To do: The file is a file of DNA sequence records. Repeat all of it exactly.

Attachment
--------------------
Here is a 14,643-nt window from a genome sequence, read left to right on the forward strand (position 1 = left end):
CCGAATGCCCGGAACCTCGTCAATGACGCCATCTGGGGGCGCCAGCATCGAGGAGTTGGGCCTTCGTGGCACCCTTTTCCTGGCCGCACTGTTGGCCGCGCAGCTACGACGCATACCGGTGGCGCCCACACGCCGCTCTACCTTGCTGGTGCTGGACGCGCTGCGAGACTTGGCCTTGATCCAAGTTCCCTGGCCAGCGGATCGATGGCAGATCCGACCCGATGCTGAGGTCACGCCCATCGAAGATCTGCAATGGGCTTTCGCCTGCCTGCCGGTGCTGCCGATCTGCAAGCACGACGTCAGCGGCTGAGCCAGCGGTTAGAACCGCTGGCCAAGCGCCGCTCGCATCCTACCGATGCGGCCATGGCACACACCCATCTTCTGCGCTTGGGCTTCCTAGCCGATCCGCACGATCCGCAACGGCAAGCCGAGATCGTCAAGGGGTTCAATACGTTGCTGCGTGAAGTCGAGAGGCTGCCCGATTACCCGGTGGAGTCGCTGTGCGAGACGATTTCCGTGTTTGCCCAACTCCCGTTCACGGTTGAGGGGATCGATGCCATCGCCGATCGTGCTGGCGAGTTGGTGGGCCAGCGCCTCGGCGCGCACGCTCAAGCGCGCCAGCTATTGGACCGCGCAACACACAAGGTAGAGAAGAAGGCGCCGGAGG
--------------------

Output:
Here is a 14,643-nt window from a genome sequence, read left to right on the forward strand (position 1 = left end):
CCGAATGCCCGGAACCTCGTCAATGACGCCATCTGGGGGCGCCAGCATCGAGGAGTTGGGCCTTCGTGGCACCCTTTTCCTGGCCGCACTGTTGGCCGCGCAGCTACGACGCATACCGGTGGCGCCCACACGCCGCTCTACCTTGCTGGTGCTGGACGCGCTGCGAGACTTGGCCTTGATCCAAGTTCCCTGGCCAGCGGATCGATGGCAGATCCGACCCGATGCTGAGGTCACGCCCATCGAAGATCTGCAATGGGCTTTCGCCTGCCTGCCGGTGCTGCCGATCTGCAAGCACGACGTCAGCGGCTGAGCCAGCGGTTAGAACCGCTGGCCAAGCGCCGCTCGCATCCTACCGATGCGGCCATGGCACACACCCATCTTCTGCGCTTGGGCTTCCTAGCCGATCCGCACGATCCGCAACGGCAAGCCGAGATCGTCAAGGGGTTCAATACGTTGCTGCGTGAAGTCGAGAGGCTGCCCGATTACCCGGTGGAGTCGCTGTGCGAGACGATTTCCGTGTTTGCCCAACTCCCGTTCACGGTTGAGGGGATCGATGCCATCGCCGATCGTGCTGGCGAGTTGGTGGGCCAGCGCCTCGGCGCGCACGCTCAAGCGCGCCAGCTATTGGACCGCGCAACACACAAGGTAGAGAAGAAGGCGCCGGAGG